Our Verdict 
OLED becomes affordable – and it’s lovely.
For 
Deep blacks
Punchy colours
Wonderful clarity
That curve
Against 
No 4K
Could sound better
That curve
Reviewed on

TV technology is in a state of flux. Plasma is all but dead, and emerging technologies are vying for a foothold in the market. Ultra High Definition (or 4K) is exciting but largely absent, with a relative lack of content. OLED has been hailed as the ultimate weapon for years, but is only now priced sensibly enough for mere mortals.

Essentially, nobody knows how the future of televisions will unfold. Perhaps we will see an influx of UHD content next year, perhaps not. What we do know is this: right now, more than 99 per cent of your content will be in Full HD or standard definition. Right now, at 1080p, we’re in love with the LG 55EC930V.

A lot can change in a year. The last time LG brought us an OLED TV, it cost £8000. This one costs just under £2000. 

So what’s the fuss about OLED? In theory, it delivers properly dark black levels that are arguably deeper than anything you’ll find on those previously exalted plasmas, while maintaining the punchy brightness of LCD screens; the perfect balance, then.

For the uninitiated, OLED stands for Organic Light Emitting Diode. It’s a panel of self-lighting pixels, which means none of the backlighting panels (and hence uneven backlighting issues) found in LCD screens. When a pixel turns off, it goes pitch-black. Colour reproduction is also richer, with stronger contrast.

LG’s take on OLED means the addition of a fourth (white) sub-pixel to the standard RGB (red, green and blue) group, which the company promises will enhance colour range and accuracy.

Performance

In practice, the picture is nothing less than exhilarating. Those promised black levels are not an exaggeration: when the picture is black, it’s truly, deeply black. There's a genuine absence of light, and we can’t ask for more. That’s one significant advantage OLED has over LCD screens, the latter suffering from backlight 'bleed' which allows patches of light to appear on black backgrounds.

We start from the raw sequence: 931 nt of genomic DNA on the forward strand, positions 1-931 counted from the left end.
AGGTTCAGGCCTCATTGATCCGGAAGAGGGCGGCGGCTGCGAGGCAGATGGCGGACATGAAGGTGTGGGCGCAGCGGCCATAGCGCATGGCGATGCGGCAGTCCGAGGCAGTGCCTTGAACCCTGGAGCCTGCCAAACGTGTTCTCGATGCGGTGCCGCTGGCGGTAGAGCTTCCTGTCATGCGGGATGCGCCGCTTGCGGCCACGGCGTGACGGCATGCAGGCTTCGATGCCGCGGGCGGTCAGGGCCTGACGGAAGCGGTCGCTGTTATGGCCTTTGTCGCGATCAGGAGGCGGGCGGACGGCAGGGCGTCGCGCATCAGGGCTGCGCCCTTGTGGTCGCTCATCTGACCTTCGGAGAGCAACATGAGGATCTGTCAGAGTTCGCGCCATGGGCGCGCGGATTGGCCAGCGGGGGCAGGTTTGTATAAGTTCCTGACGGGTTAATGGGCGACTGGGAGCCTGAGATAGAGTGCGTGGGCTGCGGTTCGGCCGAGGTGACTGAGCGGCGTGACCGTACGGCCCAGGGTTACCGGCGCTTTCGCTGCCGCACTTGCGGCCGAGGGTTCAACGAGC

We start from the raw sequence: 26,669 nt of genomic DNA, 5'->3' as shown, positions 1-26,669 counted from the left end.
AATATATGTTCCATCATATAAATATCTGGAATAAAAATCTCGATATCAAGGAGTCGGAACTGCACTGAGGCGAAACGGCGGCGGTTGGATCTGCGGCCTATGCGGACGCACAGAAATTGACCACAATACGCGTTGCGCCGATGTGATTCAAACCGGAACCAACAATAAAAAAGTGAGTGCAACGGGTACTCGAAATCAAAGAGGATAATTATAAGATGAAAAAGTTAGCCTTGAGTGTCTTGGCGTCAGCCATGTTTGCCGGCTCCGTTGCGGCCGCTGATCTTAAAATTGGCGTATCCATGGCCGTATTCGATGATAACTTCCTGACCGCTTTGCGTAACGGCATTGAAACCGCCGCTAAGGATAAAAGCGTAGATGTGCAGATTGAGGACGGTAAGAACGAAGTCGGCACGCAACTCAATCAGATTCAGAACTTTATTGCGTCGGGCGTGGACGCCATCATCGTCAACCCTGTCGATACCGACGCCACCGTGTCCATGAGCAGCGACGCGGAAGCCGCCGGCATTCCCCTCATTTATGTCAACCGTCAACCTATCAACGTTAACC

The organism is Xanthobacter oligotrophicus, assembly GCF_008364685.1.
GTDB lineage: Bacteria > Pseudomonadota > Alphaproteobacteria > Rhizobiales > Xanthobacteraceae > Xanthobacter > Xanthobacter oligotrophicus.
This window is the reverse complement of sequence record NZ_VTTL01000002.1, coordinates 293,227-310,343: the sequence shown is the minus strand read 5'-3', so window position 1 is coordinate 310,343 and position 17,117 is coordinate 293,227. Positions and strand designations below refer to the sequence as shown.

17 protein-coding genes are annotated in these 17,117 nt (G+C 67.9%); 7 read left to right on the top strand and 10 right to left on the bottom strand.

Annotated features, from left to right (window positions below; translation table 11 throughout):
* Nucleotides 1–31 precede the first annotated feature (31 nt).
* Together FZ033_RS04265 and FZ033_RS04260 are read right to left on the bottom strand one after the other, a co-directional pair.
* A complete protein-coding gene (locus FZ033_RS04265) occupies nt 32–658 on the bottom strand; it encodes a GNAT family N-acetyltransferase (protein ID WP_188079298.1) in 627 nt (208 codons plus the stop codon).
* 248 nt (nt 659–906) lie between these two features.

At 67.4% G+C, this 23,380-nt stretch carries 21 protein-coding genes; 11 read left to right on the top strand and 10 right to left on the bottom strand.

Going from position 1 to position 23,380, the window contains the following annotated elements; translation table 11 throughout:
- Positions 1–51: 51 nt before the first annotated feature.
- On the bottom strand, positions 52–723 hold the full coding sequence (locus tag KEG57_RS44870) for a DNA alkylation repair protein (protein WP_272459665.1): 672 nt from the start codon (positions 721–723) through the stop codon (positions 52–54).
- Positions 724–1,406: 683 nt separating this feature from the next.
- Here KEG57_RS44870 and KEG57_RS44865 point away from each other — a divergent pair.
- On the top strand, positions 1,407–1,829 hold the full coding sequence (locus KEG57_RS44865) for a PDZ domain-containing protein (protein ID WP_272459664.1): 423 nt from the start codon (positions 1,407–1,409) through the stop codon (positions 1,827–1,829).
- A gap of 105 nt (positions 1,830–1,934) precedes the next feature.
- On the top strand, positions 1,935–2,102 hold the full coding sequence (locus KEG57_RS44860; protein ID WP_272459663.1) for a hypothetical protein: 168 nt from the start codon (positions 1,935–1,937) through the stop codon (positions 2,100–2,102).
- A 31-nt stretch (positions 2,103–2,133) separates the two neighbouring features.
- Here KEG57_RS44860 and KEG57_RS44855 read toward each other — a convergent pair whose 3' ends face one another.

When it comes to bright scenes, the LG is just as happy to oblige. It's highly impressive when fed anything colourful, such as a Blu-ray of Guardians of the Galaxy, delivering punchy and vibrant hues. While they’re not overdone, there’s certainly no need to boost saturation in the settings.

The level of contrast impresses too. It’s a dynamic picture, capable of juggling light and dark effortlessly. You do need to be careful with OLED light levels, however – make it too bright and you end up losing out on texture and gradation in light areas. We were very happy with it set at 70 per cent. 

There is virtually no picture noise, unlike plasma, which means a wonderfully clear picture. Images are sharply defined. There’s plenty of detail, but none of it is over-etched or tiring. This TV also demonstrates remarkable precision. Areas of light on dark (such as yellow words on black) are kept in check, with none of the halo effects you might find on LCD panels.

There's a generous selection of ports on the back panel

Motion is fairly well handled too. Out of the box, the ‘Trumotion’ processing is rather zealous. Even on the more subtle ‘Clear’ setting, there’s a hint of the "soap opera effect" (making broadcasts look overly glossy and smooth) that turns The Avengers into an episode of Coronation Street.

No processing at all, however, leads to a little judder. It’s best to choose the manual option and bump up ‘De-blur’ and ‘De-judder’ a notch or two.

If you still use 3D, we have good news for you. This LG puts in a capable performance. The passive 3D set-up is comfortable to watch, with no flickering. Images are vibrant, even with the tinting on the glasses. The picture could be smoother, with a greater sense of depth, but the overall effect is fast and immersive.